, Volume 11, Issue 7, pp 903-910
Date: 28 Apr 2007

Risk Factors for Mortality and Postoperative Complications After Gastrointestinal Surgery

Rent the article at a discount

Rent now

* Final gross prices may vary according to local VAT.

Get Access



Predictors of a poor surgical outcome are numerous, of which some are well-defined. We aimed to assess risk factors predictive of poor surgical outcome across different gastrointestinal operations related to the patient, the disease, the treatment, and the organization of care.


Data from 5,255 unselected patients undergoing open gastrointestinal surgery from 1995 through 1998 was prospectively recorded in a clinical database and validated. The database embraced variables related to patient history, preoperative clinical condition, operative findings and complexity, and the surgeon’s training. Variables predictive of mortality and complications occurring within 30 days after surgery were assessed by multiple logistic regression analysis.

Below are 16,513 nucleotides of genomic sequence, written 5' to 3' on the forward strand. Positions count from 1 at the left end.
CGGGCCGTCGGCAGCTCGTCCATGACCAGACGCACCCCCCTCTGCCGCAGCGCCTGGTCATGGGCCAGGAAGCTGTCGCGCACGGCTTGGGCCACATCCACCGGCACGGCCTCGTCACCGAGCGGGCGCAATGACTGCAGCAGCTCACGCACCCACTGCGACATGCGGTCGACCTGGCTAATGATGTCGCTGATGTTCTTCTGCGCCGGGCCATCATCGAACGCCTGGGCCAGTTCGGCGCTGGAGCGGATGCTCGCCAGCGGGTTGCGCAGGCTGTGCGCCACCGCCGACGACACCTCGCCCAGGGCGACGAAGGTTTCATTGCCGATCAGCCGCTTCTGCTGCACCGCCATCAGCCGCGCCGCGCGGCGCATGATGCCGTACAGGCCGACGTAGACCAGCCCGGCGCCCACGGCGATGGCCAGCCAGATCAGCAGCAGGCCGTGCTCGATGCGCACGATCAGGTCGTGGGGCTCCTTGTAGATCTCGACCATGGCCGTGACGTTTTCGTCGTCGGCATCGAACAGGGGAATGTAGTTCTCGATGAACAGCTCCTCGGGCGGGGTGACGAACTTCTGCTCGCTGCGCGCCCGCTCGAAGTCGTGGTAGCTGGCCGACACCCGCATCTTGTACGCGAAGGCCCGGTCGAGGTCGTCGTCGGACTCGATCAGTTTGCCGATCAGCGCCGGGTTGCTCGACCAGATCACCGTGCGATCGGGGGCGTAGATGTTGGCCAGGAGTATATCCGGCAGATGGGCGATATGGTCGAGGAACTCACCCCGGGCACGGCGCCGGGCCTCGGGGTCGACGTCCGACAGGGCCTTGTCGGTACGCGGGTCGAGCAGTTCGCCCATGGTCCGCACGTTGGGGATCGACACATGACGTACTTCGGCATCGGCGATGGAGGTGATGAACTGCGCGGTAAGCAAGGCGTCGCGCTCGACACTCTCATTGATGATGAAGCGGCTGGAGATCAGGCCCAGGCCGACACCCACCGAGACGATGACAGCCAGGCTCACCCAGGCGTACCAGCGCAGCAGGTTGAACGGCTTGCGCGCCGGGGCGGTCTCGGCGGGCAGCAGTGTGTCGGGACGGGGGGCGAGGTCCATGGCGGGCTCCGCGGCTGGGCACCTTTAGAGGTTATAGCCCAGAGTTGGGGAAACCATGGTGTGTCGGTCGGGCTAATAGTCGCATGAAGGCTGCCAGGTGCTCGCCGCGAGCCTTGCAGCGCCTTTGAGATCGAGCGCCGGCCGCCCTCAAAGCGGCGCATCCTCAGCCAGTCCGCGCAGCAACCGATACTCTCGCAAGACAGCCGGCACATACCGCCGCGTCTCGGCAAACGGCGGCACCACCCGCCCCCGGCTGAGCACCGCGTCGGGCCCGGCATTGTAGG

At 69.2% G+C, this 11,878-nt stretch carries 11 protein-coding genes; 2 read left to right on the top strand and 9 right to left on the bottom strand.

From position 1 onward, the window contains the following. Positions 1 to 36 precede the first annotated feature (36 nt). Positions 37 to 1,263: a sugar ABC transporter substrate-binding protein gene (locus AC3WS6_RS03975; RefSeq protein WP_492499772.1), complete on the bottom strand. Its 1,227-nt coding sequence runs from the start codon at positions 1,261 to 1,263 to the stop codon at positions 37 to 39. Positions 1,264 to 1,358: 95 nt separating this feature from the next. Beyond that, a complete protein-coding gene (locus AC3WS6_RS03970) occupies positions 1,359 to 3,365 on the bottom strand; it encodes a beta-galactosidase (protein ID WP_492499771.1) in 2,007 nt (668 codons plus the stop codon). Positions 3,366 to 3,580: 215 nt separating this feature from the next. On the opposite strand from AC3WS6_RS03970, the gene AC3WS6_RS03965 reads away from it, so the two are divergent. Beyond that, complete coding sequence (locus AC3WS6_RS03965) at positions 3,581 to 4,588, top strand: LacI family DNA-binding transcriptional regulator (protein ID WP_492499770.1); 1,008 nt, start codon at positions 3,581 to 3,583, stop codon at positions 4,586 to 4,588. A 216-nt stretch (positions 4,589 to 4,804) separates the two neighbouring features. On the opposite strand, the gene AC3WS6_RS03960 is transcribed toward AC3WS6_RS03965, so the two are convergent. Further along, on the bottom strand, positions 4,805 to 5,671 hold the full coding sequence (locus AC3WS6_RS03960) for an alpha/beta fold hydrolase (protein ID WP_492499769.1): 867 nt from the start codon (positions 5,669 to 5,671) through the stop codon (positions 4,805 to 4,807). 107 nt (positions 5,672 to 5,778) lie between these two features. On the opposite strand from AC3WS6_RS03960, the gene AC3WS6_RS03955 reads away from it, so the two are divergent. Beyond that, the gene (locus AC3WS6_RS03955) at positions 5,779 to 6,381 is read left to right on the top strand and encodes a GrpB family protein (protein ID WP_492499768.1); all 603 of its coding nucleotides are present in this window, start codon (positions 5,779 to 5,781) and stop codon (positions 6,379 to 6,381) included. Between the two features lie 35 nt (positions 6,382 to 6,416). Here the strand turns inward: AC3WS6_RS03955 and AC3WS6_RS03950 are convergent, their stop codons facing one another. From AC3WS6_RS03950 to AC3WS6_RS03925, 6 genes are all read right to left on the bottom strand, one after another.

After elective operation, the 30-day mortality was 2.8% and major complications occurred in 11.5% of the patients. The corresponding figures in emergency surgery were 13.8% and 30.1%. Independent of elective or emergency surgery, dependent functional status, and type of operation were associated with postoperative mortality. Comorbidity, type of operation, blood loss, and reoperation were predictors of complications regardless of elective or emergency operation. In elective surgery, predictors of poor surgical outcome were high age, comorbidity, malignancy, and the surgeons training, whereas abnormal vital signs values and peritonitis were predictors of poor outcome after emergency surgery.


Premorbid factors, characteristics of the disease, the patients’ preoperative condition, operative factors, and the surgeon’s training are all associated with surgical outcome across different gastrointestinal operations and should be assessed when auditing surgical outcome.